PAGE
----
gms | German Medical Science

62nd Annual Meeting of the German Society of Neurosurgery (DGNC)
Joint Meeting with the Polish Society of Neurosurgeons (PNCH)

German Society of Neurosurgery (DGNC)

7 - 11 May 2011, Hamburg

Intraoperative quantification of cerebral perfusion by microscope-integrated analysis of near infrared indocyanine green fluorescence angiography

Meeting Abstract

  • M.A. Kamp - Klinik für Neurochirurgie, Heinrich-Heine-Universität, Düsseldorf, Düsseldorf, Deutschland
  • P. Slotty - Klinik für Neurochirurgie, Heinrich-Heine-Universität, Düsseldorf, Düsseldorf, Deutschland
  • N. Etminan - Klinik für Neurochirurgie, Heinrich-Heine-Universität, Düsseldorf, Düsseldorf, Deutschland
  • H.J. Steiger - Klinik für Neurochirurgie, Heinrich-Heine-Universität, Düsseldorf, Düsseldorf, Deutschland
  • D. Hänggi - Klinik für Neurochirurgie, Heinrich-Heine-Universität, Düsseldorf, Düsseldorf, Deutschland
  • W. Stummer - Klinik für Neurochirurgie, Westfälische Wilhelms-Universität Münster, Münster, Deutschland

Deutsche Gesellschaft für Neurochirurgie. Polnische Gesellschaft für Neurochirurgen. 62. Jahrestagung der Deutschen Gesellschaft für Neurochirurgie (DGNC), Joint Meeting mit der Polnischen Gesellschaft für Neurochirurgen (PNCH). Hamburg, 07.-11.05.2011. Düsseldorf: German Medical Science GMS Publishing House; 2011. DocDI.10.07

DOI: 10.3205/11dgnc171, URN: urn:nbn:de:0183-11dgnc1719

Published: April 28, 2011

© 2011 Kamp et al.
This is an Open Access article distributed under the terms of the Creative Commons Attribution License (http://creativecommons.org/licenses/by-nc-nd/3.0/deed.en). You are free: to Share – to copy, distribute and transmit the work, provided the original author and source are credited.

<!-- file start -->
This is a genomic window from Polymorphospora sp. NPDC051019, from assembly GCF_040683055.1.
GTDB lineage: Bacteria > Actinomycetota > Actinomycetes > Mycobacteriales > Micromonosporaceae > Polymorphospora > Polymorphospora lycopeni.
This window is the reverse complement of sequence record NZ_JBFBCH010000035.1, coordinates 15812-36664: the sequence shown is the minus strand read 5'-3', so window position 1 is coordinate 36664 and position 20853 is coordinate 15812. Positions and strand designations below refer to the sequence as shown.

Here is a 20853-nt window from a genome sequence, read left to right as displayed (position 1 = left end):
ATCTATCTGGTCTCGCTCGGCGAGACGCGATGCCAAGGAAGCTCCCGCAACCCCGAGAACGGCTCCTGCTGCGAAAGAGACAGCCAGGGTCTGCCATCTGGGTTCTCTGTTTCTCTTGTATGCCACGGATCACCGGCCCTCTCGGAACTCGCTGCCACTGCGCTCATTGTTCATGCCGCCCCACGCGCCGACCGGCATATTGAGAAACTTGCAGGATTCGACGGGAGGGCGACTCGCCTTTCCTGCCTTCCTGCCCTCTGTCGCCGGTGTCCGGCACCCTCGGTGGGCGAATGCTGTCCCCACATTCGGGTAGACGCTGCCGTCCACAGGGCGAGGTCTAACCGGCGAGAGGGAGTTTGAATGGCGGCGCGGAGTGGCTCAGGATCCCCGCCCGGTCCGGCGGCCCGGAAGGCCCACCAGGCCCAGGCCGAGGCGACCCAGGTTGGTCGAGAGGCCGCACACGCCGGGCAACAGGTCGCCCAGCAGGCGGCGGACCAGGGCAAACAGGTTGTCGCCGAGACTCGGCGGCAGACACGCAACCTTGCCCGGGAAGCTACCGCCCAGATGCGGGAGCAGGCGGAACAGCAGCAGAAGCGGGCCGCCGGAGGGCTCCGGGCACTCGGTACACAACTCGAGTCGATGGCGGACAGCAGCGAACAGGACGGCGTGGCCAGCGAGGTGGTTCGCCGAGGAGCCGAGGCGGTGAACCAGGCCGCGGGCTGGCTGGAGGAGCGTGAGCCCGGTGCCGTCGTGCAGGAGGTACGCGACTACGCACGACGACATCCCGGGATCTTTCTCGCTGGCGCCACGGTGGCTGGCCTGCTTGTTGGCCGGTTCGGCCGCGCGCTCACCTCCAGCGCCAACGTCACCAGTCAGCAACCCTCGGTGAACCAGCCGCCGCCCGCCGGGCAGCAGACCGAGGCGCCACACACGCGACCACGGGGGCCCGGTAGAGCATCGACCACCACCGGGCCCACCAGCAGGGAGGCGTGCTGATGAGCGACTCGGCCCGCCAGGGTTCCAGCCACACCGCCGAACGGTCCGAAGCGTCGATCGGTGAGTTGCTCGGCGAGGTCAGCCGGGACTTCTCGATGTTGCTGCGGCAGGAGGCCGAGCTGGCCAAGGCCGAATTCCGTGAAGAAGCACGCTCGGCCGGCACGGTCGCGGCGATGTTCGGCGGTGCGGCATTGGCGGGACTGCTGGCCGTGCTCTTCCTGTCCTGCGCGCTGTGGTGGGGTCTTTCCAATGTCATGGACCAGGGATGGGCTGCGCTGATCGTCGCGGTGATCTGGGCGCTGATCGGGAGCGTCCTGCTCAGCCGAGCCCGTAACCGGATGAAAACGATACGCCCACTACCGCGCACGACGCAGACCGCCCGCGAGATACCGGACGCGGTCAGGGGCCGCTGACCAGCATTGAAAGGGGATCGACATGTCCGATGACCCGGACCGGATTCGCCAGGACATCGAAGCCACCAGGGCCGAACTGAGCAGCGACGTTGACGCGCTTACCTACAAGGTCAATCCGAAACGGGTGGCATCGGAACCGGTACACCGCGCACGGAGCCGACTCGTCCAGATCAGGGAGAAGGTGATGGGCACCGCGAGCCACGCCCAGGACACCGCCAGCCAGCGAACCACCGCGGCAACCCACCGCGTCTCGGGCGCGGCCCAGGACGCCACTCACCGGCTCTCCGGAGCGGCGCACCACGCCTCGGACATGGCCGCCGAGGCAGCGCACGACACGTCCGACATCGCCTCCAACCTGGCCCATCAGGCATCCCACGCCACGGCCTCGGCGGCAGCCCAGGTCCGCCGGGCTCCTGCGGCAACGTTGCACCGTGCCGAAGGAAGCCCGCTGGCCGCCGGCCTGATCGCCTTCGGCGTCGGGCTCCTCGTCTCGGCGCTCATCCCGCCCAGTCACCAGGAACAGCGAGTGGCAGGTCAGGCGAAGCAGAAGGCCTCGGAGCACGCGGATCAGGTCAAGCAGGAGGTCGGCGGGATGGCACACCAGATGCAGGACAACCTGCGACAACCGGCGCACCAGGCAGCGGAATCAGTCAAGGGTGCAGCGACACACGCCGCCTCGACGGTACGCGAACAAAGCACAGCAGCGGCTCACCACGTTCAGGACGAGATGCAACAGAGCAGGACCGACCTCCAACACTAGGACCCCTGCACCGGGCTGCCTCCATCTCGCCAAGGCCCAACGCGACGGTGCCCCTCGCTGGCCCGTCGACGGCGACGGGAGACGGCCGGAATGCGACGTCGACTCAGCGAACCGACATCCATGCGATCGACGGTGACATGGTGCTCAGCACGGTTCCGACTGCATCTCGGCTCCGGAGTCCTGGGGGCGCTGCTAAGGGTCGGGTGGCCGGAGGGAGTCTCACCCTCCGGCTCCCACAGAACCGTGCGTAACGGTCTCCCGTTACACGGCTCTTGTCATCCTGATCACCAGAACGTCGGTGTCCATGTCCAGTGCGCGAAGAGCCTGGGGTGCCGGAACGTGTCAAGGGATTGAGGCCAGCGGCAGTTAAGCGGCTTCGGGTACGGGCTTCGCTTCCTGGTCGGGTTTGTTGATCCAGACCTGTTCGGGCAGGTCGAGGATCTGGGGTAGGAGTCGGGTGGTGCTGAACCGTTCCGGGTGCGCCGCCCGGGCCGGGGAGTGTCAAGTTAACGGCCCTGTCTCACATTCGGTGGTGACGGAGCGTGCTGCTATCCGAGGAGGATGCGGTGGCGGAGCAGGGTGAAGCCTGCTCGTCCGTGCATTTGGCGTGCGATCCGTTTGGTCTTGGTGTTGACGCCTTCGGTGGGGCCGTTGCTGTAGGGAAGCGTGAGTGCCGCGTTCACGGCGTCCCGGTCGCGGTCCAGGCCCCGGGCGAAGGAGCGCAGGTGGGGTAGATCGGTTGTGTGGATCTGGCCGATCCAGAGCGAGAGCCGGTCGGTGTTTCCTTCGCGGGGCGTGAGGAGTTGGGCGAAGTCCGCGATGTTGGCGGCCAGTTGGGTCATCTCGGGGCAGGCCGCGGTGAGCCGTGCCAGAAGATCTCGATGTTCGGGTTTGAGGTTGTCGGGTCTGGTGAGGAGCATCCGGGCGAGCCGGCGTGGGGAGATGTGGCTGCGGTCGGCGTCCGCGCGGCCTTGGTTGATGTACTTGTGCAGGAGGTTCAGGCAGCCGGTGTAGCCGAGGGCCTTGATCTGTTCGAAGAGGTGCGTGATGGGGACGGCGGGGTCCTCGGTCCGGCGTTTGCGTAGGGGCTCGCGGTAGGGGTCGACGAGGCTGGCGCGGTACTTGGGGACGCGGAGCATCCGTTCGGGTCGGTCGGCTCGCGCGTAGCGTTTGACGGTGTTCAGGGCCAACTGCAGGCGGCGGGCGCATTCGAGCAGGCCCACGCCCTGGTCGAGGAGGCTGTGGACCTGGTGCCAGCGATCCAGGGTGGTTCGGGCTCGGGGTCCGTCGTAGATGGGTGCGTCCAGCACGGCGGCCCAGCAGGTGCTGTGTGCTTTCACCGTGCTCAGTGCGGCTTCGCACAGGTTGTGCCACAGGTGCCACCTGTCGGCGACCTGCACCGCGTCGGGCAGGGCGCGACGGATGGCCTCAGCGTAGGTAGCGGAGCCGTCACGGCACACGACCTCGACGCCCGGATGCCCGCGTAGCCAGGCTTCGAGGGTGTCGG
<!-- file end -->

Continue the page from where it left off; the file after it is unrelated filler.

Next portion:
Outline

Text

Objective: Intraoperative measurements of cerebral blood flow are of interest during vascular neurosurgery. Near infrared indocyanine green (ICG) fluorescence angiography was introduced for visualizing vessel patency intraoperatively. However, quantitative information has not been available. Here, we report our experience with a microscope with integrated dynamic ICG fluorescence analysis system supplying semiquantitative information on blood flow.

Methods: ICG fluorescence curves of the cortex and the cerebral vessels were recorded by software integrated into the surgical microscope (“Flow 800” software; Zeiss Pentero) in 30 patients undergoing surgery for different pathologies. The following hemodynamic parameters were assessed: maximum fluorescence intensity, rise time, time to peak, cerebral blood flow index (cBFI) and transit times from arteries to cortex.

Results: For patients without obvious perfusion deficit, maximum fluorescence intensity was 177.7 arbitrary intensity units (AI; 5 mg ICG bolus), mean rise time 5.2 s (range: 2.9-8.2s; SD: 1.3s), mean time to peak 9.4 s (4.9-15.2 s, SD: 2.5s), mean cBFI 38.6 AI/s (13.5-180.6 AI/s; SD: 36.9s) and mean transit time 1.5 s (range: 360ms–3s, SD: 0.73s). For 3 patients with impaired cerebral perfusion, time to peak, rise time and transit time between arteries and cortex were markedly prolonged (>20s, >9s, >5s). In single patients the degree of perfusion impairment could be quantified by the cBFI ratios between normal and ischemic tissue. Transit times also reflected blood flow perturbations in arteriovenous fistulas.

Conclusions: Quantification of ICG-based fluorescence angiography appears to be useful for intraoperative monitoring of arterial patency and regional cerebral blood flow.